Give Me Shelter

The single mother of an autistic 13-year-old boy collapses from a deadly brain aneurysm in front of her son and her startled sisters and their husbands. Who is to care for the orphaned boy? That is the agonizing question that drives Darci Picoult's intense and carefully wrought drama, Jayson With a Y, a production of the New Group's low-budget "naked" division at the Lion Theater on Theater Row.

The play, directed by Sheryl Kaller, sharpens the dilemma to a fine point. The mother's death comes without warning. One sister, Kyle (Marin Hinkle), is eight months pregnant with her first child. The other, Lynette (Maryann Plunkett), and her husband have plans to leave shortly for a year in Paris. Both women are justifiably reluctant to make the dramatic life changes that taking in their nephew would entail.

The action takes place mostly in Lynette's Manhattan loft apartment during the first days after the death when grief distorts judgment and sets nerves on edge. The strain of deciding what to do with Jason produces a hairline fracture that threatens to shatter the bond between the sisters and the very foundation of both marriages.

Making the drama so convincing is Picoult's precise rendering of the minor details of domestic life—the small tensions, anxieties, and conflicts that suffuse daily living. She also has a knack for mimicking the ellipses and half-sentences of conversation among siblings and longtime couples even as she sets out the leitmotifs that will give the play deeper resonance and a sense of unity.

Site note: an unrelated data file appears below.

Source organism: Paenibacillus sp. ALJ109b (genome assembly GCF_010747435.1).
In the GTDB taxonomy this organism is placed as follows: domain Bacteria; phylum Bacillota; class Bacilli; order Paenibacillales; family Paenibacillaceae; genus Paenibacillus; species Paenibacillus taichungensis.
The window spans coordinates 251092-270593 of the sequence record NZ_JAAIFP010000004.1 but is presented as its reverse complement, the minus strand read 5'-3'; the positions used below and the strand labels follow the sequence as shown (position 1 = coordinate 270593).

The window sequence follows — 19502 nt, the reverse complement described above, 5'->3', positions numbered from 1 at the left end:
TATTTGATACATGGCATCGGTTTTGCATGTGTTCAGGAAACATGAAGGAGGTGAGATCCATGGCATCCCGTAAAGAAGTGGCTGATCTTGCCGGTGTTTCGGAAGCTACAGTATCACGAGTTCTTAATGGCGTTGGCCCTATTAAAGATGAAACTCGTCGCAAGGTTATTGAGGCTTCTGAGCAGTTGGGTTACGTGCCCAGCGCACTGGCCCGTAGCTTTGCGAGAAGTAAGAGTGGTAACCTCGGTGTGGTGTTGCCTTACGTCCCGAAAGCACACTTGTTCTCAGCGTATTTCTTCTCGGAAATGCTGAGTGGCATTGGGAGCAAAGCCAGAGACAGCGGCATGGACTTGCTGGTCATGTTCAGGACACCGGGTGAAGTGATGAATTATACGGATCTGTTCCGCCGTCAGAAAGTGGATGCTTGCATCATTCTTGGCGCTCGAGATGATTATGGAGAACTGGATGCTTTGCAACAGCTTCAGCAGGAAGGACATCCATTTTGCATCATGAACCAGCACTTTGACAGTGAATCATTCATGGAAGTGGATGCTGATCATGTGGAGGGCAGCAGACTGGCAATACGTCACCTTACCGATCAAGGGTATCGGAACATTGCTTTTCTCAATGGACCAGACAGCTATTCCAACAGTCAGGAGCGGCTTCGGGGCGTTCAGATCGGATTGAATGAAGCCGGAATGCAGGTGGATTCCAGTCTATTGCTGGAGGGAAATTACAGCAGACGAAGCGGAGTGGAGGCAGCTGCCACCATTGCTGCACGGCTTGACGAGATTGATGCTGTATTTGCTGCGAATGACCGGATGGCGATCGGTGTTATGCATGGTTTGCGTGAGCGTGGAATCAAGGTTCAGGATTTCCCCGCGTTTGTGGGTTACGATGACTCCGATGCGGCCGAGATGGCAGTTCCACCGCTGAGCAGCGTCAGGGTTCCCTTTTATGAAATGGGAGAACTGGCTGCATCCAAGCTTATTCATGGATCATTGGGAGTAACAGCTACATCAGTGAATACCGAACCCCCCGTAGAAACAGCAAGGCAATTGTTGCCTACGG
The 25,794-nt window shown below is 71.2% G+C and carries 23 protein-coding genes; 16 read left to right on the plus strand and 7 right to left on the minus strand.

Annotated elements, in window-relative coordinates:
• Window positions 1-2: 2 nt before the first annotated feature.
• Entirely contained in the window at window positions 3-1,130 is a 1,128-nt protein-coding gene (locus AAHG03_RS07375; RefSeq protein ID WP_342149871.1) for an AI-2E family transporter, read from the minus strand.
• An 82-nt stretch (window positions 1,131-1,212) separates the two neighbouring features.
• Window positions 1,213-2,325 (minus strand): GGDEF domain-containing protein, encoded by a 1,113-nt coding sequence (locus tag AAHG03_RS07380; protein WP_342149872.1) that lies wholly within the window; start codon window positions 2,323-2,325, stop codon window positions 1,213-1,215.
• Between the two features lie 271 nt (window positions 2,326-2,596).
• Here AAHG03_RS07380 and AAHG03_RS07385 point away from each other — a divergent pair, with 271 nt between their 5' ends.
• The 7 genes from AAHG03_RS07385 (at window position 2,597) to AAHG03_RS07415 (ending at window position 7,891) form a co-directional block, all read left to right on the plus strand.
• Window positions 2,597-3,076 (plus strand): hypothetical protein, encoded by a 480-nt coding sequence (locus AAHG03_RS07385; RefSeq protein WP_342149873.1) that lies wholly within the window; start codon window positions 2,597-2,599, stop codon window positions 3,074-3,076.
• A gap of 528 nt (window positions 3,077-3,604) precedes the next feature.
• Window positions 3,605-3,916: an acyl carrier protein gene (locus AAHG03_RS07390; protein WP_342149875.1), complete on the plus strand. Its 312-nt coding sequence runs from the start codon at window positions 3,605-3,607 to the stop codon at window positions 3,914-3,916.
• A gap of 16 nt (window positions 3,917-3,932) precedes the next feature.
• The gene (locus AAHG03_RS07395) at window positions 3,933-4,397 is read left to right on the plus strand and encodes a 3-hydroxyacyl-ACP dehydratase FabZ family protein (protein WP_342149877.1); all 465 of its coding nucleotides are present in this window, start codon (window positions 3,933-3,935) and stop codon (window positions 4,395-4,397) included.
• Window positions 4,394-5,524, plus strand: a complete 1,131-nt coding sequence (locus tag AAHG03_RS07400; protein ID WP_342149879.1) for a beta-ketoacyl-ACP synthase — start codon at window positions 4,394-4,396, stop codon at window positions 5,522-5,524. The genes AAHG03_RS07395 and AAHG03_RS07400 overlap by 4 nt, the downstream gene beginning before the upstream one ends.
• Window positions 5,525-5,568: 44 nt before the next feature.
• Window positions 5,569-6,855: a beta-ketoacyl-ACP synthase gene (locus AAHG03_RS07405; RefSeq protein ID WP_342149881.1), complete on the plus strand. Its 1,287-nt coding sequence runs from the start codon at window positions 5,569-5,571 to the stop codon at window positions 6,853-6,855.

Among the able cast, Plunkett, who won a Tony for best actress in 1987 for her role in the musical Me and My Girl, is a standout. She brings a fierce emotional energy to her role as the wavering Lynette.

Miles Purinton, a sophomore at Stuyvesant High School, delivers a high-voltage, spot-on performance as the volatile and solitary Jayson, a bright kid who is unable to engage in normal social interactions and erupts in rage when his daily routine is disturbed. Purinton's performance, helped along by Picoult's fine drawing of the character, captures the antipathy and sympathy that Jayson elicits in equal measure.

Picoult is best with female characters. Both husbands are one-dimensional and not very likable. Lynette's husband (Daniel Oreskes) refuses to engage Jayson beyond macho bantering, while Kyle's punctilious husband (Marin Hinkle) tries to argue her out of any sense of duty to the boy. Alysia Reiner is exquisite in the small but key role of Jayson's mother, but it's jarring to see her reappear, with little change in appearance, later in the play as the presiding minister at the mother's funeral and as the director of a residence for children with special needs.

Working with a small black-box stage, set designer Adrian W. Jones conceived a two-room setup that niftily accommodates the play's numerous locations.

Kaller follows Picoult's instructions to overlap the end of each scene with the beginning of the next. Russell H. Champa and Justin Partier's lighting and Shane Rettig's sound smooth the transitions. The strategy creates some weird juxtapositions, but it keeps the dramatic momentum at full tilt despite the multiple scene changes.

The play, 90 minutes without an intermission, builds to a satisfying and not implausible conclusion. It is worth the journey.

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